Posts Tagged ‘empathy’

Empathy and the Mind-Body Problem (2)

Tuesday, January 12th, 2010

Empathic skill is unusual in the world of medical clinicians trained in physiologic diagnosis.  Part of the reason for this is that admission to school depends heavily on achievement in chemistry and biology where empathy is of little importance.  Professional training continues the emphasis on science that can readily be quantified.   Also consistent with the objectivity of numerically oriented science is the tradition of maintaining a demeanor of detached concern toward patients.  As my friend Jodi Halpern, MD has written: “The ideal of detached concern is justified by the argument that only an unemotional physician is free to discern and meet patients’ emotional needs without imposing his own.” (1, p 25)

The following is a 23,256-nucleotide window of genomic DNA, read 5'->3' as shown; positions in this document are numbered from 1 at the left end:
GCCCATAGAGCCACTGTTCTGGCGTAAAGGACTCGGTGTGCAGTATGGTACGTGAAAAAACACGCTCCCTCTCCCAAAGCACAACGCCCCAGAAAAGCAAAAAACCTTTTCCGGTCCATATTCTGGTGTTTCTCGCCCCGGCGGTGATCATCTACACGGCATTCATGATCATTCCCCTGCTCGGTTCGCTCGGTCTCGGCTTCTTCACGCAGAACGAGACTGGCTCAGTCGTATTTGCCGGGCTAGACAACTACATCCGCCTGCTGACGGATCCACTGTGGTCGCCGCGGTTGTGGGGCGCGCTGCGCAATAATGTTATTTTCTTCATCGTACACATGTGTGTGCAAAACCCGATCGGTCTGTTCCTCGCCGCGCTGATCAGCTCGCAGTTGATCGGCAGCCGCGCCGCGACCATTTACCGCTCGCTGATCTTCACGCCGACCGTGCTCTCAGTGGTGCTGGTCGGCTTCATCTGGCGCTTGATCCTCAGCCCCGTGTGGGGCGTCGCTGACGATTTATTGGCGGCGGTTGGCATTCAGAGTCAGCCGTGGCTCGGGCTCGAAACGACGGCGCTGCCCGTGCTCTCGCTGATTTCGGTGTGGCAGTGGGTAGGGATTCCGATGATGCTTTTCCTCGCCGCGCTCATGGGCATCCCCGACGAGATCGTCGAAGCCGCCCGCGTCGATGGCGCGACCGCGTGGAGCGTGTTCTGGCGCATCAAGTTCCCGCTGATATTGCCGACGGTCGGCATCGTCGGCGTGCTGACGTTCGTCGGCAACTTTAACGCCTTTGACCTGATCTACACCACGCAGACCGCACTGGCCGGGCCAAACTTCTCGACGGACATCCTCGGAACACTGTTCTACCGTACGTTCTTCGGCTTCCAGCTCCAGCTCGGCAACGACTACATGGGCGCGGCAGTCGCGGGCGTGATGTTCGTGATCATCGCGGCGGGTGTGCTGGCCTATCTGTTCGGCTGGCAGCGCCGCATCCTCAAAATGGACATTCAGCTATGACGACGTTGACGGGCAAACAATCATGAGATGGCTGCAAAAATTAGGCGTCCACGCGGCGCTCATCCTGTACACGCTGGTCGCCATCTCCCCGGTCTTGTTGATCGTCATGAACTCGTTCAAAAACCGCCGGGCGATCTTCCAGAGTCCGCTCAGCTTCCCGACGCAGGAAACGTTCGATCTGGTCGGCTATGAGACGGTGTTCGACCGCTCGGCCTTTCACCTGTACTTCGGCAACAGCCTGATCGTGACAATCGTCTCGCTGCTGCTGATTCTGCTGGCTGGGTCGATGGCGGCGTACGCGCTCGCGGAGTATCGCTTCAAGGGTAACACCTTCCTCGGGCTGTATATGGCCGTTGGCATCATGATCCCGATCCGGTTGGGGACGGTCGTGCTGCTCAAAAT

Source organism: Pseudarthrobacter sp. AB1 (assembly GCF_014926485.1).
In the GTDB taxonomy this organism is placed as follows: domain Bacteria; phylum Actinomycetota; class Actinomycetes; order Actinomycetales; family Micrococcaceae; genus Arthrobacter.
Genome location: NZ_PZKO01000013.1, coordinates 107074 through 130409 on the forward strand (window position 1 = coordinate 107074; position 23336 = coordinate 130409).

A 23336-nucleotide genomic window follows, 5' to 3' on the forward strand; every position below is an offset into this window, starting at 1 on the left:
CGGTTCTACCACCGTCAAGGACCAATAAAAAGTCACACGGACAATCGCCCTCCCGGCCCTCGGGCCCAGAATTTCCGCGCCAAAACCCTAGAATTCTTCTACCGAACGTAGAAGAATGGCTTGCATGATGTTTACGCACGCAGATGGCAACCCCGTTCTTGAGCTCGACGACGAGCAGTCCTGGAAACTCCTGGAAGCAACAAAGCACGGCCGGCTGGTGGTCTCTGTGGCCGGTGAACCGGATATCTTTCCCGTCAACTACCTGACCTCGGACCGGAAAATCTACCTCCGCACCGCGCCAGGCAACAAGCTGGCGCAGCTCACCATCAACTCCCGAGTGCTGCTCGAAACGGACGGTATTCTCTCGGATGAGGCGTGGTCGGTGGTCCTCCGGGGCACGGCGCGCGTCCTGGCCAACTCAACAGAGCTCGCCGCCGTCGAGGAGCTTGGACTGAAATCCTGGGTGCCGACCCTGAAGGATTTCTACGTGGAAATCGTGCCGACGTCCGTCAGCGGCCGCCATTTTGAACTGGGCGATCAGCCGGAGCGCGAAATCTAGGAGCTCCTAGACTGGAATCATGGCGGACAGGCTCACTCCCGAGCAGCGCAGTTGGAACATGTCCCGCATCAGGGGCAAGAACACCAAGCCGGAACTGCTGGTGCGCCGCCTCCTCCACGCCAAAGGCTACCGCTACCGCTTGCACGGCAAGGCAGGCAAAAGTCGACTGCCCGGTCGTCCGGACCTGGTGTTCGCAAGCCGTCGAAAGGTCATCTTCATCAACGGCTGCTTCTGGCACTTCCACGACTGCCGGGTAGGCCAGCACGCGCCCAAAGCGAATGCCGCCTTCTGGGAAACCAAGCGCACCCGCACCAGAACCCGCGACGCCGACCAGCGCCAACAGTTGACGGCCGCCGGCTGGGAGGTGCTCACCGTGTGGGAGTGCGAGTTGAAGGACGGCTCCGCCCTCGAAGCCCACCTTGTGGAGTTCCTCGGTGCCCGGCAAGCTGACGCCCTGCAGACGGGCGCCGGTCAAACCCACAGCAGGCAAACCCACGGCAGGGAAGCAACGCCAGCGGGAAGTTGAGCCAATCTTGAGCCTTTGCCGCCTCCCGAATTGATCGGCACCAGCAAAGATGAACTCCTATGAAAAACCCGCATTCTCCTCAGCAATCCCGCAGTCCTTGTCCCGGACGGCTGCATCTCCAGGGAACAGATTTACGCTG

Empathy and the Mind-Body Problem (1)

Monday, January 11th, 2010

The N-body problem is one of the most famous in classical physics, first posed by Isaac Newton in his most important book Principia Mathematica (1687).  The problem is to describe the motion of bodies in space once their velocities, masses and initial positions are known.  Two hundred years later a work describing the relatively simple case of three bodies (sun, earth and moon) ran to 1800 pages.  The N-body problem refers to any number of objects and gets even more complex if velocities approach the speed of light.  Approximate solutions were developed in the 20th Century.